Published: January 5, 2016
Obtained via: Publisher
Reviewed by name and email address: Gina Ginalrmreviews@gmail.com
Still emotionally hurting after her husband, Terry’s murder, former NYPD Detective Elizabeth Harris has returned to her home in Lancaster, in the Pennsylvania Dutch country. There she’s joined the local police department and has been partnered with a more senior detective, Grady. The peaceful routine of the town is shattered with the discovery of a murdered beautiful, scantily clad “English” girl named Jessica, in the barn of an elder in the Amish community. Grady is convinced an outsider brought the dead girl’s body to the barn. Elizabeth, however, strongly believes otherwise. When an Amish girl, Katie, is also found dead, murdered in the same way Jessica was, Elizabeth is even more certain the killer is Amish, especially when she learns Jessica and Katie were friends.
While Elizabeth grew up in the area, it is Grady who has a deeper understanding of the Amish way of life. As Elizabeth delves more deeply into the murder investigation she finds herself walking an almost undefinable line between the Amish and “English” world. As a woman—a strong woman—she is enraged at what might have been sexual abuse of at least one of the murder victims. On her own, still grieving the death of her husband she is confused and comes close to doubting her professional distance when she meets an Amish man, Ezra Beiler. She is drawn to Ezra in a way she never imagined would happen again. But there are problems—Ezra is from a different world than Elizabeth and he has his own problems and concerns. More importantly, Ezra is a person of interest in the murders of Katie and Jessica.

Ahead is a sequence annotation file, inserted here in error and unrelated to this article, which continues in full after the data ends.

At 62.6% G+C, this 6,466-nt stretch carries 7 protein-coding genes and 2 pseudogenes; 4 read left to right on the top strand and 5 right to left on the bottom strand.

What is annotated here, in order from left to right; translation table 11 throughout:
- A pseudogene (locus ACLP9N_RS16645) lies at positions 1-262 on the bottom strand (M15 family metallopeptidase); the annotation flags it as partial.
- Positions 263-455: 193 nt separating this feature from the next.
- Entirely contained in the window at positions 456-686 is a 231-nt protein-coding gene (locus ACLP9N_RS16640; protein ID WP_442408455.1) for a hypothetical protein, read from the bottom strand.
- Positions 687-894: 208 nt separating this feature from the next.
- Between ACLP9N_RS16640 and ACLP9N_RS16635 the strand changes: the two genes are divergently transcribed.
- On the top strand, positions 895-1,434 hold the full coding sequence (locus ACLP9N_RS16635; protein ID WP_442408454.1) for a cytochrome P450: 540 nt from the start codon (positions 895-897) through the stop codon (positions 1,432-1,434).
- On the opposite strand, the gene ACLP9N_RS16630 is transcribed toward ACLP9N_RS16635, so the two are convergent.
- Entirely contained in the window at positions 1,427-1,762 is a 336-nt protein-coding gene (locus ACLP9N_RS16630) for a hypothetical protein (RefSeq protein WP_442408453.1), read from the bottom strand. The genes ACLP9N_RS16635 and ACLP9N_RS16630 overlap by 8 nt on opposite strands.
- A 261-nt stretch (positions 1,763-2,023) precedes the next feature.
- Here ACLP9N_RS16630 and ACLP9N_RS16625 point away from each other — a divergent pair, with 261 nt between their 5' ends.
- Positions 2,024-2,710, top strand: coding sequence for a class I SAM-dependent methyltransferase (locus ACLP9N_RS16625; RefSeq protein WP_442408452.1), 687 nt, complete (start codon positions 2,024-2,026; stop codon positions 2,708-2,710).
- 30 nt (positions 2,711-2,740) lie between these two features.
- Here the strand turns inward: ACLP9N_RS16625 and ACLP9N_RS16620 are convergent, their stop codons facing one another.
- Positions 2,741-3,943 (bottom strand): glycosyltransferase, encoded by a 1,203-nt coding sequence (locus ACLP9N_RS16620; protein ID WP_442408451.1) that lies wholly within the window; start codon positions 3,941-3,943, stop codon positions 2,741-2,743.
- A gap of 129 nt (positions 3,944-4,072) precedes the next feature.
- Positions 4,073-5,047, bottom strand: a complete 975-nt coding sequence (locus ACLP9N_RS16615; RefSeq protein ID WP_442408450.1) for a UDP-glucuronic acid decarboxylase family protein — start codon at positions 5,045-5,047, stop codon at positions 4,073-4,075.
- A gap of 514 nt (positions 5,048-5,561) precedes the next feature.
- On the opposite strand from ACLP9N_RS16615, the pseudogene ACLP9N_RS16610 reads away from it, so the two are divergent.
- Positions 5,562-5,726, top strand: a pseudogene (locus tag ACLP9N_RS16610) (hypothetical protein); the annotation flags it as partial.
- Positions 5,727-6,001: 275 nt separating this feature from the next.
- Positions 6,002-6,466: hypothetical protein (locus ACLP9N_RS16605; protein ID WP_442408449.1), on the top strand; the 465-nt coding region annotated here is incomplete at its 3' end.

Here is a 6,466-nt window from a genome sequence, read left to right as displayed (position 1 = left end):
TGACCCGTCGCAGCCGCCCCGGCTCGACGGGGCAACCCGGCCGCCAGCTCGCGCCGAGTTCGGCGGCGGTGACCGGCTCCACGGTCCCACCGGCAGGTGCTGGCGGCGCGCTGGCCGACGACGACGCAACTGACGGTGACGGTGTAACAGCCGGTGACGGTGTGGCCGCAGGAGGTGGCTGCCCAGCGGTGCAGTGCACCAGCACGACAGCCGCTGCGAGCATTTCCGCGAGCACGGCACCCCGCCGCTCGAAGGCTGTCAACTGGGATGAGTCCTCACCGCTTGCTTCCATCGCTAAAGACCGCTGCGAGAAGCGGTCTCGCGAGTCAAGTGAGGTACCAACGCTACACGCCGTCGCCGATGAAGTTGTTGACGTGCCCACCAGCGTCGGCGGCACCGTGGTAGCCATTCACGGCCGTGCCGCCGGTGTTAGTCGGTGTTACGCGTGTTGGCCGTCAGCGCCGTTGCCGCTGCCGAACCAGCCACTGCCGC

When the Amish elders demand Elizabeth be taken off the case and stay away from Ezra she is devastated. Grady pulls her off the case…but Elizabeth cannot shake the belief that the murderer is hiding in plain site.
Wow. What a fantastic read. I started reading Jane Jensen’s KINGDOM COME and just could not put it down. Jensen gives her readers multi-dimensional characters, a compelling murder and an absorbing insight into not just the Amish way of life, but into both the internal and external conflicts of the people who walk the line between the two worlds. She even tosses in a bit of humor through Ezra’s personality and his mule, Horse. It is done as an integral part of Ezra’s personality making him even more likeable than the character already is.
Elizabeth’s conflicts are multi-layered—dealing with her husband’s murder, trying to work with a strongly paternalistic culture while trying to solve a crime and finding herself falling for the very man who could have killed these young girls. When Elizabeth finds a loophole to the order to stay away from the investigation I had a private fist bump moment.
When the killer is revealed I was caught off guard—and the scenes that followed were wonderfully written. This series is off to a fantastic start and there are enough initial conflicts between cultures and within the characters themselves that there is the potential for some really great future reads in this series. I can’t wait for the next book to come out.
This is an objective review and not an endorsement of this book.